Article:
United Nations Secretary-General António Guterres has called on governments to make sure coronavirus bailouts, especially those in the transport sector, are compatible with the goals of the Paris Agreement on climate change.
The economic slump caused by the pandemic has prompted governments to shell out billions in state aid to prop up businesses most affected by the outbreak. In Europe, that has ranged from the travel and tourism industries to retail and cultural sectors.
Guterres told an International Energy Agency (IEA) summit last week (9 July) that he was “encouraged that some COVID response and recovery plans put the transition from fossil fuels at their core”, citing efforts by South Korea and the EU as examples.
However, he added that “many have still not got the message” as some countries choose to “prop up oil and gas companies that were already struggling financially. Others have chosen to jumpstart coal-fired power plants that don’t make financial or environmental sense.”
Guterres reminded the summit that the Paris Agreement’s signatories have committed themselves to limiting global average temperature rise to 1.5 degrees Celsius and that the world must achieve net-zero emissions by 2050 to stay under the benchmark.
“Every financial decision must take account of environmental and social impacts,” he added. On Sunday (12 July), EU legislation aimed at doing just that came into force, as the bloc’s so-called taxonomy rules kicked in.
The Portuguese politician also insisted that “bailout support to sectors such as industry, aviation and shipping should be conditioned on alignment with the goals of the Paris Agreement.”
As part of its common position for the UN General Assembly in September, the European Council stated on Monday (13 July) that “recovery efforts have to be consistent with the low emissions transition agenda”.
The list of priorities for the meeting also insists that virus policies “should not exacerbate existing interrelated climate and environment emergencies” and that “a new reality after COVID-19” needs new, more sustainable clean energy efforts.
Lack of coherence
European governments have decided to shell out more than €30 billion in airline bailouts, most of which do not set strict environmental criteria. Earlier on Monday, the European Commission gave its blessing to the Dutch government’s €3.4 billion in aid for KLM.
The EU executive’s competition regulator, led by Danish official Margrethe Vestager, has cited the green aspects of some bailout schemes, including Renault’s, but is ultimately limited in how much it can do to attach green strings to aid packages.
Although less prolific, the shipping sector has also been given virus recovery support. The French government granted container shipper CDA-CGM €1.05 billion in May, even though environmental groups have pointed out that vessels still do not pay to pollute.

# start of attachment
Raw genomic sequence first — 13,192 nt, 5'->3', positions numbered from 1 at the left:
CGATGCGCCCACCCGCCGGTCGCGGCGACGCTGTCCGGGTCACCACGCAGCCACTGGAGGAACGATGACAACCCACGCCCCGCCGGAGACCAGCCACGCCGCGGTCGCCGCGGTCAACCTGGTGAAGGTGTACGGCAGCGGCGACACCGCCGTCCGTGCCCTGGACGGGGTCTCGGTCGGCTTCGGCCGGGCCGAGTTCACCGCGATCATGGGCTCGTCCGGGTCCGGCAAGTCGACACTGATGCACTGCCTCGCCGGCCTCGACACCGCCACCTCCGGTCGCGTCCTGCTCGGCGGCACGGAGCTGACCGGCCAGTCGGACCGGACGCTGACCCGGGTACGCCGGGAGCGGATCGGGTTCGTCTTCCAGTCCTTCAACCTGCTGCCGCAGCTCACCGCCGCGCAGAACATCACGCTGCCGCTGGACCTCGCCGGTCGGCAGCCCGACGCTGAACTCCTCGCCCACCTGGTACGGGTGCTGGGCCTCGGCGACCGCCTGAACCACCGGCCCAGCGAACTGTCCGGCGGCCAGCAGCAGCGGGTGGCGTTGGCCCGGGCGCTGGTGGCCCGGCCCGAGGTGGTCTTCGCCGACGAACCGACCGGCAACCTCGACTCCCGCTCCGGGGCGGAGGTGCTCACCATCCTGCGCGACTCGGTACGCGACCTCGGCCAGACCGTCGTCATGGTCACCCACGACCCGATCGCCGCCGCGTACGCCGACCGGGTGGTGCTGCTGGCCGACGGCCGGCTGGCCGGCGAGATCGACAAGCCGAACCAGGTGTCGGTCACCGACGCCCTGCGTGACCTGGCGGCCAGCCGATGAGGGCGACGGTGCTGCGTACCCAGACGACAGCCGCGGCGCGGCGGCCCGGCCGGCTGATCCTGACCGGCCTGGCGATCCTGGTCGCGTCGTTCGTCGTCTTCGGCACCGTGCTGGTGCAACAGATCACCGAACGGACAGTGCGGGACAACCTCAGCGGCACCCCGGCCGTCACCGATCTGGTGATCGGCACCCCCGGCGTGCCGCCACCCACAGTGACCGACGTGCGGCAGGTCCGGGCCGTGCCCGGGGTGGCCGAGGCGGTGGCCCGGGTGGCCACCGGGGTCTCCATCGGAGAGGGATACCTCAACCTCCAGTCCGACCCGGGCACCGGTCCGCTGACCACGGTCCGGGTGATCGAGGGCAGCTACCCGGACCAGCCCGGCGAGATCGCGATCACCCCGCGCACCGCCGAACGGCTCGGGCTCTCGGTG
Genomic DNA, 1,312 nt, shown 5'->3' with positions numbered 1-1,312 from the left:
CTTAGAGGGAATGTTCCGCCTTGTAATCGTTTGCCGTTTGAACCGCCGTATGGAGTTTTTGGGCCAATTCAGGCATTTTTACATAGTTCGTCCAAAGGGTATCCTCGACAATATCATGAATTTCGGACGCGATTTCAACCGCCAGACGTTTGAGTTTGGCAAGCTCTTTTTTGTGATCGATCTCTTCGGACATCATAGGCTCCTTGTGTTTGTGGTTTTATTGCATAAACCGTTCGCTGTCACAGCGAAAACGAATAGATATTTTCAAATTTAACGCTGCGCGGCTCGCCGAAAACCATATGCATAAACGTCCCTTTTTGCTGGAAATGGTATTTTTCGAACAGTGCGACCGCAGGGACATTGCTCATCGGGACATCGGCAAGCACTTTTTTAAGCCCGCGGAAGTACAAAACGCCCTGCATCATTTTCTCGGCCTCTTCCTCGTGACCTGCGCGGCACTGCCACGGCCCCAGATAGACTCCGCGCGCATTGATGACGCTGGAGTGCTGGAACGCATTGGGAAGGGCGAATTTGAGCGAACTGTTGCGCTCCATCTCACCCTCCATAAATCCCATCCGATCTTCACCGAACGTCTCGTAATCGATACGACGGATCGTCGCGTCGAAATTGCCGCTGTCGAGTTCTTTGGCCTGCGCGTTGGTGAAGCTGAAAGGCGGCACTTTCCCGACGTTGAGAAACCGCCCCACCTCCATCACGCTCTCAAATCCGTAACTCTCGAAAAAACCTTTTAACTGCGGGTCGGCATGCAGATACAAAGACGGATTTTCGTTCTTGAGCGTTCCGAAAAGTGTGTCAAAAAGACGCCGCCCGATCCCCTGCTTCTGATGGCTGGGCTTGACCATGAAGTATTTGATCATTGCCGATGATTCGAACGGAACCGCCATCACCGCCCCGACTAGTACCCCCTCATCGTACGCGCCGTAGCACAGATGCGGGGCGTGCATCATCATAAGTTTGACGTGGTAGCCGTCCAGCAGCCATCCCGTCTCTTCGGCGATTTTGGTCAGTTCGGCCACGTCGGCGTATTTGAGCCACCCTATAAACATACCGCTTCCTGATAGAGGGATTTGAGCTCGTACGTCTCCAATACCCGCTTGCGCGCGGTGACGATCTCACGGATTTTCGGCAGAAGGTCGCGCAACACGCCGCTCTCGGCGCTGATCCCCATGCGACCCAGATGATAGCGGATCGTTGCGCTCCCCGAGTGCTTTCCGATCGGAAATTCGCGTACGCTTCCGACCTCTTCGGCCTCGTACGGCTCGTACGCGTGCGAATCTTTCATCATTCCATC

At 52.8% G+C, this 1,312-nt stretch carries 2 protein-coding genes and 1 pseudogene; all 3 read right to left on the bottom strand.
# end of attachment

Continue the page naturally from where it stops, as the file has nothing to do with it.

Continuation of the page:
Faïg Abbasov, an expert with clean mobility group T&E, said that cash should be “made conditional on full implementation of the EU Green Deal’s objectives, including extending the EU carbon market to ships and achieving full decarbonisation by 2050.”
Shipping is currently exempted from the Emissions Trading Scheme (ETS), although work is in motion to fold it into the carbon market. MEPs recently backed a plan that will obligate the Commission to also set efficiency standards for vessels.
The Environmental Defence Fund (EDF) published a study last week urging the International Maritime Organisation (IMO) to take a leaf out of UN counterpart the International Civil Aviation Organisation (ICAO) when it comes to policy-making.
“The IMO and the shipping industry need to put in place the right rules for alternative fuels to truly drive the decarbonisation of the sector and it does not need to start from scratch. The rules recently adopted by ICAO offer valuable lessons and a good starting place,” said EDF’s Aoife O’Leary.
ICAO’s carbon offsetting scheme for aviation – known as CORSIA – includes robust accounting rules and criteria on biofuels that do not automatically class them as zero-emission options. EDF insists that the IMO should mirror the positive aspects of the scheme in maritime transport.
CORSIA itself has its critics. At an ICAO meeting in late June, countries agreed to tweak the scheme’s rules so that only emissions generated by aviation after 2019 need to be offset by buying pollution credits.
That prompted EU lawmakers and climate groups to warn that CORSIA no longer had the bite needed to decarbonise the sector, as airlines are unlikely to have to offset any emissions for three years, due to the slump in air travel demand caused by the pandemic.
[Edited by Zoran Radosavljevic]